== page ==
Social Media Is Critical

For those hoping to connect with professionals in a B2B environment, LinkedIn is the go-to tool, says Zielinski. “That doesn’t mean that Facebook or Twitter or others aren’t good places to be,” he says. “It’s just that the platform for LinkedIn was really created around the premise of business connections.”

Sahlgren agrees and says that, although LinkedIn “is always a good bet” for business communications, “business audiences also reside on platforms like Facebook.” The Paper and Packaging Board’s own “How Life Unfolds” campaign has earned millions of impressions across several social platforms and a website.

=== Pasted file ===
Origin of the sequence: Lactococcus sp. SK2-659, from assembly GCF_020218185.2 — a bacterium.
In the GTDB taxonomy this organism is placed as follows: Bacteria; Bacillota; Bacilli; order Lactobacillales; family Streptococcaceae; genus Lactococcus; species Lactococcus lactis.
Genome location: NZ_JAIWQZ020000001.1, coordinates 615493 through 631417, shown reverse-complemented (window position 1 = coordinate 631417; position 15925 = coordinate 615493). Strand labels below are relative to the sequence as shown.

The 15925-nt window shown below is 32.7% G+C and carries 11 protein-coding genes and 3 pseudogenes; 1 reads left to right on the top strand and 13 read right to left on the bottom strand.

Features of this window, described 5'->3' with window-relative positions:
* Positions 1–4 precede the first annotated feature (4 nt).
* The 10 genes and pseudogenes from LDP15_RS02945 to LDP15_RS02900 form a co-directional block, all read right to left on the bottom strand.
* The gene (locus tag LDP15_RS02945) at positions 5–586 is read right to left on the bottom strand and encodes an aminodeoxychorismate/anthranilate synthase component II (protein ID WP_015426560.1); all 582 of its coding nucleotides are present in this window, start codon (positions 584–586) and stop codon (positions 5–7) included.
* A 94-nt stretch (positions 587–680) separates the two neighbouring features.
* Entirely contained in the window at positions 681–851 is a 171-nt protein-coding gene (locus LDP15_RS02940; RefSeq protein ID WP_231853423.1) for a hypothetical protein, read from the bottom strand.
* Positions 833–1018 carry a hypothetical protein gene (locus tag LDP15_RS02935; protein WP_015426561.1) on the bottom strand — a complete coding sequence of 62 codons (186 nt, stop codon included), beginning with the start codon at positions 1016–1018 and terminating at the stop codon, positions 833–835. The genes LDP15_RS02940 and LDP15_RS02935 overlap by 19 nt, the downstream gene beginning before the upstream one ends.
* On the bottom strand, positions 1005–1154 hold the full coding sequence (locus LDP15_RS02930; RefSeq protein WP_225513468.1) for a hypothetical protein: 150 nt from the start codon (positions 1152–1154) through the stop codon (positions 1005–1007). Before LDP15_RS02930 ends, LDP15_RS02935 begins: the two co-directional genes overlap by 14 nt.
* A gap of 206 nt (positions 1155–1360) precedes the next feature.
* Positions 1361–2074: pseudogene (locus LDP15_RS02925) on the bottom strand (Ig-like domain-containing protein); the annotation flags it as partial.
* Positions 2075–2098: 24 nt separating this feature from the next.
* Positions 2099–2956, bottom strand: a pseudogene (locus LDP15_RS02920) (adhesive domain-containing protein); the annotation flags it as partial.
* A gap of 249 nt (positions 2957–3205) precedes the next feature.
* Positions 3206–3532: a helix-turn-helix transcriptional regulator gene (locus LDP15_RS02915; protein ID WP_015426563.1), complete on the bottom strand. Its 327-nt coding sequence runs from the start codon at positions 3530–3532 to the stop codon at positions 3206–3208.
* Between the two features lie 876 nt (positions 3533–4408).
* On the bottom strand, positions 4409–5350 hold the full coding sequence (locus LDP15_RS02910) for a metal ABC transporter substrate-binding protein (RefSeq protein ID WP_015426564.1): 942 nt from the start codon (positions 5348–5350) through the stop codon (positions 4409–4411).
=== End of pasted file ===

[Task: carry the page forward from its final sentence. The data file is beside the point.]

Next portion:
width=293With so many people connected to their smartphones 24/7 and the ability to download a LinkedIn app to their phones, it’s easy to text or send messages through the app to make connections. “It’s just become an extension of how you connect with people in the business environment,” says Zielinski.

Despite LinkedIn’s prevalence, though, even prior to the pandemic, Zielinski says, he was surprised by how many people weren’t aware of, or using, the channel.

Erin Robinson, social media director for the Paper and Packaging Board, points out that there’s much to be learned by watching what others are doing. “Take a look at the trends, posts from people and competitors, and follow influencers, podcasts, and news sources,” she says. “What are they talking about? Is there a relevant topic that you can post about, a conversation you can join?”